On a chilly Friday afternoon I took the short walk from Patagonia’s campus to the parking lot for the Ventura River, where employees of Patagonia, Deckers and Horny Toad had gathered for our first Backyard Collective clean up. This stewardship event had been created by ConservationNEXT, part of The Conservation Alliance, in partnership with Santa Barbara Channelkeeper, and the three companies. I checked in with a friendly volunteer, who reminded me to wear a long-sleeved shirt and pants for protection against poison oak. I hurried back to my desk to retrieve a long-sleeved shirt, but had no pants. At least my arms will be protected, I thought.
[Abandoned shopping carts in the Ventura Riverbed. Photo: Jeff Johnson]
Arriving back at the parking lot, I caught Patagonia CEO Casey Sheahan’s welcoming remarks. A few city employees got up in front of the crowd to talk about safety, letting us know what we would see in the dense brush by the river. They spoke about the hundreds of homeless people who reside in makeshift camps, and that we were not to disturb their belongings. The Ventura Police were there to make sure everyone felt safe.
Once the talks were finished the crowd broke up and divided itself into small work groups, each assigned to a section of the river. Before we walked down to the river, our group leader passed out latex gloves and surgical masks. I pulled a large, wheeled garbage container full of shovels over the rocky dirt path. Once we arrived we split up into pairs.
Working quietly, we picked up trash beneath the noisy Highway 101 overpass, and then walked into the thick bamboo, where we found a tent without its occupant. We picked up trash around the tent, and also picked up scattered paperbacks and neatly placed them on a small table next to a worn-out chessboard. A kind soul from Horny Toad stopped by to help us unbury a heavy, waterlogged trash bag, and load it into his trash container. After working for a few hours we were told by our group leader that we were done for the day and it was time to leave.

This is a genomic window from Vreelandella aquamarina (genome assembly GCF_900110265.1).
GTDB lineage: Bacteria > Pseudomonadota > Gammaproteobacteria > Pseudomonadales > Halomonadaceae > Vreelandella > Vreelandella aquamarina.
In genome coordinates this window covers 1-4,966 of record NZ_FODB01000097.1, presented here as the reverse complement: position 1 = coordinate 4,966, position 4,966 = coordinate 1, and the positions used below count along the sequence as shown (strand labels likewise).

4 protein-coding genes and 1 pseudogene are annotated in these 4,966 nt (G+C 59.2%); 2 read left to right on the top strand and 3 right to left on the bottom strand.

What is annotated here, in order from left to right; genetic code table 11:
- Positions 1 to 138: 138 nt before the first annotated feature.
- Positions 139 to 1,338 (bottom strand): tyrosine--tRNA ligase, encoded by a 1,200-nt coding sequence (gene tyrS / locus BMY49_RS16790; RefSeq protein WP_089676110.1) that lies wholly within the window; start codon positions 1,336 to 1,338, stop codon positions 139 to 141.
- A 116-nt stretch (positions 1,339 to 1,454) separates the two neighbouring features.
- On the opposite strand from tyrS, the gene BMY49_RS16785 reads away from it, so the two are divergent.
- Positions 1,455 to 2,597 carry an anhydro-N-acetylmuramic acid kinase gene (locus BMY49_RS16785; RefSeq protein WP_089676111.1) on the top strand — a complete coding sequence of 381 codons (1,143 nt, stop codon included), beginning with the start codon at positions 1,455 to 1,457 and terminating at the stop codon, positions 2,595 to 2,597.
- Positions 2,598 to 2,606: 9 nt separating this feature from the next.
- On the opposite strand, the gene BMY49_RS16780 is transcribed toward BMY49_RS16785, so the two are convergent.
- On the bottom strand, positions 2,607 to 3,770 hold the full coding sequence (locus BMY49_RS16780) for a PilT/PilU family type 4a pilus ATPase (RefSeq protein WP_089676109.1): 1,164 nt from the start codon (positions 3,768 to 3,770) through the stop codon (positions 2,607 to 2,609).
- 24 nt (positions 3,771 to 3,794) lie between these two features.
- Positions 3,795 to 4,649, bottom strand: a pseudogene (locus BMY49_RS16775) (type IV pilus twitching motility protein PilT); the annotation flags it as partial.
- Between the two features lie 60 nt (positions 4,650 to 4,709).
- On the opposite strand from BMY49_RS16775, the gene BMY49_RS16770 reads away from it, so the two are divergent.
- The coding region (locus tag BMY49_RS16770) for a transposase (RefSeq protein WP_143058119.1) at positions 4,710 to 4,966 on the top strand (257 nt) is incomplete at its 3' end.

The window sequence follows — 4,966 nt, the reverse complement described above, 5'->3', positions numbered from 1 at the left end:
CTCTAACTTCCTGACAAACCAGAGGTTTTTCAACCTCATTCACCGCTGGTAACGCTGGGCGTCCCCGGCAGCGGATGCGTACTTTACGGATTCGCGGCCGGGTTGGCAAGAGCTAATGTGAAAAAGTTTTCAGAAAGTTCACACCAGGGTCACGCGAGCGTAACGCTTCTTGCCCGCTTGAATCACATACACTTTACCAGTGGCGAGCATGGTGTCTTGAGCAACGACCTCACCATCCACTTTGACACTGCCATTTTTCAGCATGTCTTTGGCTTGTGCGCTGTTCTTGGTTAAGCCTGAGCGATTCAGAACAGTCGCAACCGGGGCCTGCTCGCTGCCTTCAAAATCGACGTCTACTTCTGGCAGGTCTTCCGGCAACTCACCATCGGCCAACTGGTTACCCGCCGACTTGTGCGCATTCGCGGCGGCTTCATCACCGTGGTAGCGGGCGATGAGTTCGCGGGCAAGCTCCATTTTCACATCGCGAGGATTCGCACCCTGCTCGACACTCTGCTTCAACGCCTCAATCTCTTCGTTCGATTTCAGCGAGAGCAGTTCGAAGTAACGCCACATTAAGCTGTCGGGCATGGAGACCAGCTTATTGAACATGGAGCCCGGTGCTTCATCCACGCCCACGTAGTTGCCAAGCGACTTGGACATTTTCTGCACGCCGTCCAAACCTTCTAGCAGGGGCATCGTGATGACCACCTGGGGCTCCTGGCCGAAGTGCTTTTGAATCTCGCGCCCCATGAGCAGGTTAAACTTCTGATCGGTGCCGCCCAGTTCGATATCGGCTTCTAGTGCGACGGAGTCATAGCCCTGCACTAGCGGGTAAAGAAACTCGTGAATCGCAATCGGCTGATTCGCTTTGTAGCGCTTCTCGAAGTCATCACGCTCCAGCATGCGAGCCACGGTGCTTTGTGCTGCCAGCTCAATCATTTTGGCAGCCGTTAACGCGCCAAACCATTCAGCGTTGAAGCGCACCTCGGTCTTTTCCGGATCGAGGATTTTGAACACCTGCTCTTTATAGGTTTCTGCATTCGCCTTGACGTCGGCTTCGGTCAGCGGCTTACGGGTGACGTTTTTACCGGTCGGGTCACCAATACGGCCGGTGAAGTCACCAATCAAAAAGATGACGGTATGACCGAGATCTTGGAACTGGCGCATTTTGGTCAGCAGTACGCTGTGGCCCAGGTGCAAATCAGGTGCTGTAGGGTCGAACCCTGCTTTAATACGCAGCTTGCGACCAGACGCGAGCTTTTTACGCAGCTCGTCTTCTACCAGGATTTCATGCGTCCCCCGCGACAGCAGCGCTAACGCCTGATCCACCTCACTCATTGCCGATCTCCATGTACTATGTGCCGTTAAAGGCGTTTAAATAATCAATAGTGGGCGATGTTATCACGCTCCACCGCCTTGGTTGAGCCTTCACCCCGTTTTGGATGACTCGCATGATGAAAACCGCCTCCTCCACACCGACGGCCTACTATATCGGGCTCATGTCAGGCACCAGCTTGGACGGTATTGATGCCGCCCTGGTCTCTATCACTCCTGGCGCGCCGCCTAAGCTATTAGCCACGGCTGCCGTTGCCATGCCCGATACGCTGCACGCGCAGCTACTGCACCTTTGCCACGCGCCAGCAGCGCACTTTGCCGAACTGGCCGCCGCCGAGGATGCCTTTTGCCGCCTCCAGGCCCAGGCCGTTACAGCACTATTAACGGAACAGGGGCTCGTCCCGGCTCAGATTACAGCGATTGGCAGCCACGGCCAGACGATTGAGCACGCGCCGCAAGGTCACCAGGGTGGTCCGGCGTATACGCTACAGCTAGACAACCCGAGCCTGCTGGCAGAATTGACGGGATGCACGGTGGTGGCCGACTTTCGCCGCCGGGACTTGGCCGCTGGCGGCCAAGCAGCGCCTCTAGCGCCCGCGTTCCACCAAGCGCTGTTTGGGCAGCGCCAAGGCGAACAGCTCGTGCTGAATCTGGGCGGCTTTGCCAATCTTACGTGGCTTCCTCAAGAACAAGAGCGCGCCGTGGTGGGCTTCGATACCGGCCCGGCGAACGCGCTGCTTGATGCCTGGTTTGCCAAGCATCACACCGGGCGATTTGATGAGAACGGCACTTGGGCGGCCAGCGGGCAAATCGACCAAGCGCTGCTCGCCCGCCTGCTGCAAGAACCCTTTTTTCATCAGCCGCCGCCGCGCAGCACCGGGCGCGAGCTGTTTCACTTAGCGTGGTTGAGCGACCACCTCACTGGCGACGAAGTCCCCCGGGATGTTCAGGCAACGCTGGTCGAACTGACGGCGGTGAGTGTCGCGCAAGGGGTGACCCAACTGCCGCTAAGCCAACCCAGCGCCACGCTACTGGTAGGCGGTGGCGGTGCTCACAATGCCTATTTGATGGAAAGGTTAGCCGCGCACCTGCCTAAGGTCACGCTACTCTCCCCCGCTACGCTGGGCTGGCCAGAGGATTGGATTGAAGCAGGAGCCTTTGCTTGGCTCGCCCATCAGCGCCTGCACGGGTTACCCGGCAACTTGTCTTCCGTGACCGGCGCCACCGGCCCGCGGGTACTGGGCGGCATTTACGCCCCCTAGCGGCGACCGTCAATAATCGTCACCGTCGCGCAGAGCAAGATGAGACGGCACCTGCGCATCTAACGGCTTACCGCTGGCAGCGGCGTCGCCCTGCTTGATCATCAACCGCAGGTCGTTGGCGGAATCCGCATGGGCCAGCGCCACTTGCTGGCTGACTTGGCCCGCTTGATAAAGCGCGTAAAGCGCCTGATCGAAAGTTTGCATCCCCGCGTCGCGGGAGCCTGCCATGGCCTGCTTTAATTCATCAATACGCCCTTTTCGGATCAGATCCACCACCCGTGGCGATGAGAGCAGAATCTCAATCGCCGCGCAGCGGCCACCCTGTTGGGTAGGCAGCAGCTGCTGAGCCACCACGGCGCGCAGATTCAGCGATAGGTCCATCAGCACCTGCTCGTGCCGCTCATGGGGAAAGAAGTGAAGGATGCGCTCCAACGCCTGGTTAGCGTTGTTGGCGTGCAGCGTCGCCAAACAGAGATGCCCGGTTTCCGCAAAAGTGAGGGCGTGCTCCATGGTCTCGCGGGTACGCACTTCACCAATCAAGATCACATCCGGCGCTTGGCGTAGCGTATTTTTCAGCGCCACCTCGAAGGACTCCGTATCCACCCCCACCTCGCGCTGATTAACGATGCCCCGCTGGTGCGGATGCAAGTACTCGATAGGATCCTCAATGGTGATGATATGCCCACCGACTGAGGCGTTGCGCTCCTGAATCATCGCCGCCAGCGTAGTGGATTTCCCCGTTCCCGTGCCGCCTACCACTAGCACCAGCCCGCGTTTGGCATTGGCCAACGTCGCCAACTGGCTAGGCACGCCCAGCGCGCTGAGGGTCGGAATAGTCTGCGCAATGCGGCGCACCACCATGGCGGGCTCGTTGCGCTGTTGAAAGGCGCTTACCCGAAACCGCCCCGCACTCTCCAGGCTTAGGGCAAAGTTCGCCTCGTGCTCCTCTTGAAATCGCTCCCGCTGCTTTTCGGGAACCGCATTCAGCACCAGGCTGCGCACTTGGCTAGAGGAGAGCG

On our way out, I spotted a rusty camp chair in the river, lying on its side. I scurried down a steep, dirt embankment to retrieve it. Stepping into the river I felt its cold water pushing against my legs, felt the soft, uneven river bottom beneath my shoes. I listened to the river, its sound everywhere, and in that moment connected to the natural world.
[Patagonia CEO Casey Sheahan’s welcoming remarks. All clean-up photos: Jeff Johnson]
[Handing out the gloves and masks.]
[Heading down into the river bed.]
[Karen works the hillside.]
[Digging out some buried trash.]
[It was not easy work.]
[Manny and friend separate the trash from the belongings.]
[Peter goes deep into the bamboo.]
[George hauls two of the many bags that were filled with refuse.]
[Finishing up the work.]
[Michael Sheehy, SB Channelkeeper’s Marine Conservation Coordinator, does his part.]
[The SB Channelkeeper booth had information on their Stream Team program.]
[Yvon Chouinard has been working, in one way or another, to restore the Ventura River since the early ’70s.]
[A big thank you to all the volunteers and organizations for participating. Special thanks to Deanna Kavanaugh-Jones and Liz Ferrin of ConservationNEXT for organizing the event. Photo: Jeff Johnson]
Editor’s note: Coincidentally, our co-workers at Patagonia Dublin recently did a beach clean-up of their own in conjunction with Surfrider Foundation Europe. Here are a few photos from the Emerald Isle.
[The crew from Pat. Dublin makes the most of a day away from the store.]
[Unfortunately, littering is a global issue — and one of the first topics discussed on this blog.
[No waves but many barrels of trash were collected.]
[A good day’s work.]
[Cheers to the Dublin crew!]